Songs of Jamaica (1912)

King Banana

GREEN mancha[1] mek[2] fe naygur man;
Wha’ sweet so when it roas’?
Some boil it in a big black pan,
It sweeter in a toas’.[3]

A buccra fancy[4] when it ripe,
Dem use it ebery day;
It scarcely give dem belly-gripe,
Dem eat it diffran’ way.[5]

Out yonder see somoke[6] a rise,
An’ see de fire wicket;[7]
Deh go’p to heaben wid de nize[8]
Of hundred t’ousan’ cricket.

De black moul’ lie do’n quite prepare’
Fe feel de hoe an’ rake;
De fire bu’n, and it tek care
Fe mek de wo’m[9] dem wake.

Wha’ lef fe buccra teach again
Dis time about plantation?
Dere’s not’in’ dat can beat de plain
Good ole-time cultibation.

Banana dem fat all de same[10]
From bunches big an’ ‘trong;
Pure nine-han’ bunch a car’ de fame,—[11]
Ole met’od all along.

De cuttin’ done same ole-time way,
We wrap dem in a trash,[12]
An’ pack dem neatly in a dray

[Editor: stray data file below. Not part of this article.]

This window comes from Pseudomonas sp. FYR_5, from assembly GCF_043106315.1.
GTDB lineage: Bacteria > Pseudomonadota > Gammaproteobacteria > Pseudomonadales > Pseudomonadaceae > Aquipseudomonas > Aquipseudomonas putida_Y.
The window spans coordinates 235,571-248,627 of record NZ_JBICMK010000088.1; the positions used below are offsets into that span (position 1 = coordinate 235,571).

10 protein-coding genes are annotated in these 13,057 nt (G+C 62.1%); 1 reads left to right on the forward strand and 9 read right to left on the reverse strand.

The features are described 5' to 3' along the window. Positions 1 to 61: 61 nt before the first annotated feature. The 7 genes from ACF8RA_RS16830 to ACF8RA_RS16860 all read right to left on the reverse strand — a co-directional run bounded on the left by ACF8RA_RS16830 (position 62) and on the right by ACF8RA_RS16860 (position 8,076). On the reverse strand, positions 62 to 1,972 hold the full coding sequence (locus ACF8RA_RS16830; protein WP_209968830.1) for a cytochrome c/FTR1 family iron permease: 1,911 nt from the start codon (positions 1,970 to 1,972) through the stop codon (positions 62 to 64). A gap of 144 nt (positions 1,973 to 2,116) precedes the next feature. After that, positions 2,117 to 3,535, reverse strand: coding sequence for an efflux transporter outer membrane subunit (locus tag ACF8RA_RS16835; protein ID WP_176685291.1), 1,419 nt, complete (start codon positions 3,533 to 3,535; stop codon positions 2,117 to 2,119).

So tight dat dem can’t mash.

We re’ch:[13] banana finish sell;[14]
Den we ‘tart back fe home:
Some hab money in t’read-bag[15] well,
Some spen’ all in a rum.

Green mancha mek fe naygur man,
It mek fe him all way;[16]
Our islan’ is banana lan’,
Banana car’ de sway.[17]

  1. Corruption of 'Martinique," the best variety of banana in Jamaica
  2. Is (or was) made
  3. In a toast = toasted
  4. It is buccra's fancy, i.e., the white man likes it
  5. In a different way; not so much at a time as we we eat
  6. This lengthening of a monosyllable into a dissyllable is common
  7. Wicked
  8. It goes up to heaven with the noise, etc. This is an excellent simile as those acquainted with tropical crickets will know
  9. Worms. i.e., grubs
  10. In spite of the primitve methods of cultivation the bananas are just as plump
  11. The nine-hand and only (pure ) nine-hand bunches -- none smaller, that is-grown by—this old method have a fine reputation
  12. In trash. Any refuse is called 'trash.' Here dried banana leaves are meant
  13. Reach
  14. The selling of the bananas is over
  15. Bag secured by a thread (string) round the mouth
  16. In every way. He can eat it or sell it
  17. Carries the sway, i.e., is Jamaica's mainstay


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This work (Poems by Claude McKay by Claude McKay) is free of known copyright restrictions.